Step08 – Linux Kernel Development

It may seem like a bit of a leap from the other articles, but kernel development is part and parcel of embedded linux deployment and development. We’re interested in getting a working system, and sometimes the kernel needs to be tweaked in order to work in a particular fashion on our hardware.

Normally the Linux device drivers do a satisfactory job, but sometimes (especially with legacy hardware or protocols) we’re stuck without a function in the low level driver that we need for our system to function properly.

Generate a standard system

The first thing we must do in order to develop the kernel is to build a system in the standard way, described by the Angstrom site: http://www.angstrom-distribution.org/building-angstrom

So let’s do that first:

I suggest doing this on Ubuntu, and as we’re cross-compiling, don’t bother trying to do it on a system you have already, just start from a fresh Ubuntu 12.10 install in a VM. That’s what I’m doing here.

From a virgin Ubuntu install, get it up-to-date first:

[code]
sudo apt-get update
sudo apt-get upgrade
[/code]

From a fresh Ubuntu install, get the required packages:

[code]
sudo apt-get install git gawk u-boot-tools lzop gcc-arm-linux-gnueabihf quilt build-essential texinfo chrpath
[/code]

Now we can get on with building Angstrom. It’s as simple as following the instructions from the Angstrom site, but a simple script is worth doing. I generally run this script on a new install:

[code]
#!/bin/bash

export MACHINE=beaglebone

rm -rf ./ang-dev
mkdir ./ang-dev
cd ./ang-dev

git clone git://github.com/Angstrom-distribution/setup-scripts.git

cd ./setup-scripts

./oebb.sh config beaglebone
./oebb.sh update
#./oebb.sh bitbake virtual/kernel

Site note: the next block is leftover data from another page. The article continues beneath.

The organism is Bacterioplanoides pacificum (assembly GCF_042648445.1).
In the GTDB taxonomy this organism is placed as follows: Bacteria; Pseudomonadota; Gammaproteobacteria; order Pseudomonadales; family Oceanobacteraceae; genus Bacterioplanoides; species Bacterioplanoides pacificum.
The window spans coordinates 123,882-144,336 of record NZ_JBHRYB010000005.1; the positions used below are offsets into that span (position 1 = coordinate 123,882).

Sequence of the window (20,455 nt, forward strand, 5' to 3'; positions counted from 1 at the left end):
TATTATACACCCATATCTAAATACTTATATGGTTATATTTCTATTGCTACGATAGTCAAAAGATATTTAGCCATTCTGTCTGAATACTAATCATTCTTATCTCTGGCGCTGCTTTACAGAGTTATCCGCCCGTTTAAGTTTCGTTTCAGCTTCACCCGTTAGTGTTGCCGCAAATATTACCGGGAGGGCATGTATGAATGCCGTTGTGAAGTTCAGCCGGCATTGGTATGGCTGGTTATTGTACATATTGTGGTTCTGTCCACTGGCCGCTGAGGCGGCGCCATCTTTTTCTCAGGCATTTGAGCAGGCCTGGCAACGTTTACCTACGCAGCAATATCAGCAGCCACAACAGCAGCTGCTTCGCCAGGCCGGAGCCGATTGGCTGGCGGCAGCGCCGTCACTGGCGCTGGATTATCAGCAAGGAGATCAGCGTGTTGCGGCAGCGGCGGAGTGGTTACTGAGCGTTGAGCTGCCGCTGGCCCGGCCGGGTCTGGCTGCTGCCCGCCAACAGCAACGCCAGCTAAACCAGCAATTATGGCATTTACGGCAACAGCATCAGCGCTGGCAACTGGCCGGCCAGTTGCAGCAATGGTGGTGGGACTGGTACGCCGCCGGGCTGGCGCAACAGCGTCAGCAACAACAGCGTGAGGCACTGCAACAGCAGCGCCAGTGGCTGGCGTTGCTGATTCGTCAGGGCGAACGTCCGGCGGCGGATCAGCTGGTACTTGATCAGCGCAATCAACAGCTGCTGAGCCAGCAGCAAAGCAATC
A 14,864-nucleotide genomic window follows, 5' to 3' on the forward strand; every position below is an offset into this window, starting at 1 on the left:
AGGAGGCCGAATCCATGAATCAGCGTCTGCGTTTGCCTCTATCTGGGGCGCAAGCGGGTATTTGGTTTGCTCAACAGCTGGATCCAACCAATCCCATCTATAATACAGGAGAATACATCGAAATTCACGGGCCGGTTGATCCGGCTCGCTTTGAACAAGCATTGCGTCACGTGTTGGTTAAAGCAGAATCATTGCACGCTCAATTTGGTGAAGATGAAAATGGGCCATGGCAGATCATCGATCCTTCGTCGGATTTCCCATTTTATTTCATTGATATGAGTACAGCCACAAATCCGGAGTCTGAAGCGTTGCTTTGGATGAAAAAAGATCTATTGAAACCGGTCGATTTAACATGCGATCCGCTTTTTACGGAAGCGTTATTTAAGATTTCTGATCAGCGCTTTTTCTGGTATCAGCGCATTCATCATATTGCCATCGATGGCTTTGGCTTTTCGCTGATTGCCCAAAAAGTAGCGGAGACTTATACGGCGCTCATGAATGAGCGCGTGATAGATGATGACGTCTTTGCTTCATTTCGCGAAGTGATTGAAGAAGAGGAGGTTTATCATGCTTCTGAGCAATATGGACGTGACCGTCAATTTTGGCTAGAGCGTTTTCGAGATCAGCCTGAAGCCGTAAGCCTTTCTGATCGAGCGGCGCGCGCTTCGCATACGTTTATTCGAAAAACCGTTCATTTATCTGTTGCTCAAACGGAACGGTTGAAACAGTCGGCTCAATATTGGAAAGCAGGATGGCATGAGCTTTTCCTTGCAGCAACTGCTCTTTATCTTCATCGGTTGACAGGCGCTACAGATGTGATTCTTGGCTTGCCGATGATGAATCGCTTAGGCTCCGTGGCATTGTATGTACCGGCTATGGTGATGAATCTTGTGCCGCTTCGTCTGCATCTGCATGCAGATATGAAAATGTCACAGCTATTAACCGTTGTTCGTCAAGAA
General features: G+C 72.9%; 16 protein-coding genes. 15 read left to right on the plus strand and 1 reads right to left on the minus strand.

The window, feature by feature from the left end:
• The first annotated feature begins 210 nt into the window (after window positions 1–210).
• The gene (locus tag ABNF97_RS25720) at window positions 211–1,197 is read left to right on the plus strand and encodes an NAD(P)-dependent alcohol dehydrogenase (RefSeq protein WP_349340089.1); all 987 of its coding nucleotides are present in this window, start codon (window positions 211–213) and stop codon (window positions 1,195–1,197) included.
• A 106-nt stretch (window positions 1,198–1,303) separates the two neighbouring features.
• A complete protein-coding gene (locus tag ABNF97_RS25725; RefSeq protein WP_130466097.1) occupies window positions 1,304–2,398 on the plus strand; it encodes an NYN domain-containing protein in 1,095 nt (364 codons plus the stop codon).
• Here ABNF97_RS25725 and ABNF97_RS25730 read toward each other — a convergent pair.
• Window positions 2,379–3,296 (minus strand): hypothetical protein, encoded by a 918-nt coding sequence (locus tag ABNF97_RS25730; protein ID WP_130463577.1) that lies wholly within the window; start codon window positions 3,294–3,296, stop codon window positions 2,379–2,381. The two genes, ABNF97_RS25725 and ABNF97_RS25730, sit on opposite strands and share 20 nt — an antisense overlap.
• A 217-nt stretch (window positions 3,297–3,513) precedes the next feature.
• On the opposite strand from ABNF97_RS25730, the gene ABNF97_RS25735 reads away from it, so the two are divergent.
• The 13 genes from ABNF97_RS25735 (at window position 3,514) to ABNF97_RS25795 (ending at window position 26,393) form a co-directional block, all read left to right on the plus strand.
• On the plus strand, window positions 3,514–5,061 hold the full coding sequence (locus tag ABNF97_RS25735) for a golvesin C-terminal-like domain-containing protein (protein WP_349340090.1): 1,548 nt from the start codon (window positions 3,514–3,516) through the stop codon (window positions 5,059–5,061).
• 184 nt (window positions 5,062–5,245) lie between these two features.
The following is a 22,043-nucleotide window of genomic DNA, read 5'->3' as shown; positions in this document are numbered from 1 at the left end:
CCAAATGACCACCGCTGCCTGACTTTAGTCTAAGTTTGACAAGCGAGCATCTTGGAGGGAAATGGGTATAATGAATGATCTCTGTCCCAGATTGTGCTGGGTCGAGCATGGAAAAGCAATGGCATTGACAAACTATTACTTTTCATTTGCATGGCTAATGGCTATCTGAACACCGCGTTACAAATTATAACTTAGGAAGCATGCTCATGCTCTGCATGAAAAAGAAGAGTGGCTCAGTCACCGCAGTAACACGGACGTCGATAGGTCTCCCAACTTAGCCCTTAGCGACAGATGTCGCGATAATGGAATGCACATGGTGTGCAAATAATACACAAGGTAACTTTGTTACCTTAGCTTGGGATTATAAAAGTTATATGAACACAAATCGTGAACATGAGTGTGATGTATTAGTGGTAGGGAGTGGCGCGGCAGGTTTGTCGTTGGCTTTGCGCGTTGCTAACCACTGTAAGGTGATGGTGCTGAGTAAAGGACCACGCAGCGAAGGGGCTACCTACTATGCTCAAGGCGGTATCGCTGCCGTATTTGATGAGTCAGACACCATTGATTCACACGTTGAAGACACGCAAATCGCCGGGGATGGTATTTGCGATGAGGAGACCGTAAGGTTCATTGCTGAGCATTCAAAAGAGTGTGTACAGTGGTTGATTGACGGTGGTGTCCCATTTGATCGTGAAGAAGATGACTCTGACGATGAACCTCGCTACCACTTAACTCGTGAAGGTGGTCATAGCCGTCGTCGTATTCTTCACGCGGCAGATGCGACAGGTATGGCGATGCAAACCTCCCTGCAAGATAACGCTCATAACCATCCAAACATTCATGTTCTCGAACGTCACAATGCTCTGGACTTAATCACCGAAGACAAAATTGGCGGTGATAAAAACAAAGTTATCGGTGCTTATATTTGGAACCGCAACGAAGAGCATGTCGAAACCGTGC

./oebb.sh bitbake systemd-image
[/code]

You can download the script above here. Saves some typing and mis-spelling!

Be prepared, it takes a while for the above to complete. Once it does though, you’ll find a complete Angstro, system build and ready to deploy in:

[code]/setup-scripts/build/tmp-angstrom*/deploy/[/code]

Next, we need to get the system onto an SD card so that we can boot into it:

Understanding the boot process

(1) There are several stages to booting a OMAP SoC like the BeagleBone. First, on the boot partition x-loader ( http://gitorious.org/x-loader ) is loaded, this file is simply a file called MLO. It performs the external DRAM configuration. No need to edit or change this!

(2) x-loader loads u-boot ( http://git.denx.de/?p=u-boot/u-boot-ti.git ). The default filename for u-boot is u-boot.img

(3) u-boot is resposible for executing the default environment commands. The default filename for the commands is uEnv.txt on the boot partition

(4) Commands from u-boot load the kernel. The default filename for the kernel is uImage.

(5) Finally the kernel ( uImage ) reads the root filesystem.

x-loaderer and u-boot are pre-built. We have no reason to modify them. The kernel we’re interested in developing, and so we will be using the one we’ve just compiled, or in future the one that we modify and rebuild. The root filesystem that we’ve already built will do us for now. If we get the need to deploy a different root filesystem we’ll have to make a new bitbake target in the future. For now we’re on kernel development…